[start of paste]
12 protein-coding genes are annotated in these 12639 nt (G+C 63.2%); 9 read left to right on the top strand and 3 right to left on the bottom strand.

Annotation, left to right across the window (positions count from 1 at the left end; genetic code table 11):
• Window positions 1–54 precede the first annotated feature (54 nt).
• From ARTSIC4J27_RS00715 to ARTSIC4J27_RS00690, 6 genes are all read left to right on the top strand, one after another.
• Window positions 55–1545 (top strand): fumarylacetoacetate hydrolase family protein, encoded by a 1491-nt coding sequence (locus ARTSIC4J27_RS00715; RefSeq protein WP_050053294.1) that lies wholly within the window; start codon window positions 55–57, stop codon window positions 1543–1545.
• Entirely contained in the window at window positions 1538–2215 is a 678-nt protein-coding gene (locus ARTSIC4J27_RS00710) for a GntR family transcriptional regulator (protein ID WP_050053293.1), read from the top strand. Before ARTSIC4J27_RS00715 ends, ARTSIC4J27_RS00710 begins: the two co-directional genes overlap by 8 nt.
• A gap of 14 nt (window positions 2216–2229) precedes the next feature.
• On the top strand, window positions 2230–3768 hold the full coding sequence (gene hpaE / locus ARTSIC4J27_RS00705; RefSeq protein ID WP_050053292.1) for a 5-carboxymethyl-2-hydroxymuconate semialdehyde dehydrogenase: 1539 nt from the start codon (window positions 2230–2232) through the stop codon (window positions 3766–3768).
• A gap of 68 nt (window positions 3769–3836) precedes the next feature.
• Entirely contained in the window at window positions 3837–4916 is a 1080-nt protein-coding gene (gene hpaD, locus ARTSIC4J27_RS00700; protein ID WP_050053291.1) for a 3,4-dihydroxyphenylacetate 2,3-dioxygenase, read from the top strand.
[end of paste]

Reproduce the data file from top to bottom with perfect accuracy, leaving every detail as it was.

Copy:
12 protein-coding genes are annotated in these 12639 nt (G+C 63.2%); 9 read left to right on the top strand and 3 right to left on the bottom strand.

Annotation, left to right across the window (positions count from 1 at the left end; genetic code table 11):
• Window positions 1–54 precede the first annotated feature (54 nt).
• From ARTSIC4J27_RS00715 to ARTSIC4J27_RS00690, 6 genes are all read left to right on the top strand, one after another.
• Window positions 55–1545 (top strand): fumarylacetoacetate hydrolase family protein, encoded by a 1491-nt coding sequence (locus ARTSIC4J27_RS00715; RefSeq protein WP_050053294.1) that lies wholly within the window; start codon window positions 55–57, stop codon window positions 1543–1545.
• Entirely contained in the window at window positions 1538–2215 is a 678-nt protein-coding gene (locus ARTSIC4J27_RS00710) for a GntR family transcriptional regulator (protein ID WP_050053293.1), read from the top strand. Before ARTSIC4J27_RS00715 ends, ARTSIC4J27_RS00710 begins: the two co-directional genes overlap by 8 nt.
• A gap of 14 nt (window positions 2216–2229) precedes the next feature.
• On the top strand, window positions 2230–3768 hold the full coding sequence (gene hpaE / locus ARTSIC4J27_RS00705; RefSeq protein ID WP_050053292.1) for a 5-carboxymethyl-2-hydroxymuconate semialdehyde dehydrogenase: 1539 nt from the start codon (window positions 2230–2232) through the stop codon (window positions 3766–3768).
• A gap of 68 nt (window positions 3769–3836) precedes the next feature.
• Entirely contained in the window at window positions 3837–4916 is a 1080-nt protein-coding gene (gene hpaD, locus ARTSIC4J27_RS00700; protein ID WP_050053291.1) for a 3,4-dihydroxyphenylacetate 2,3-dioxygenase, read from the top strand.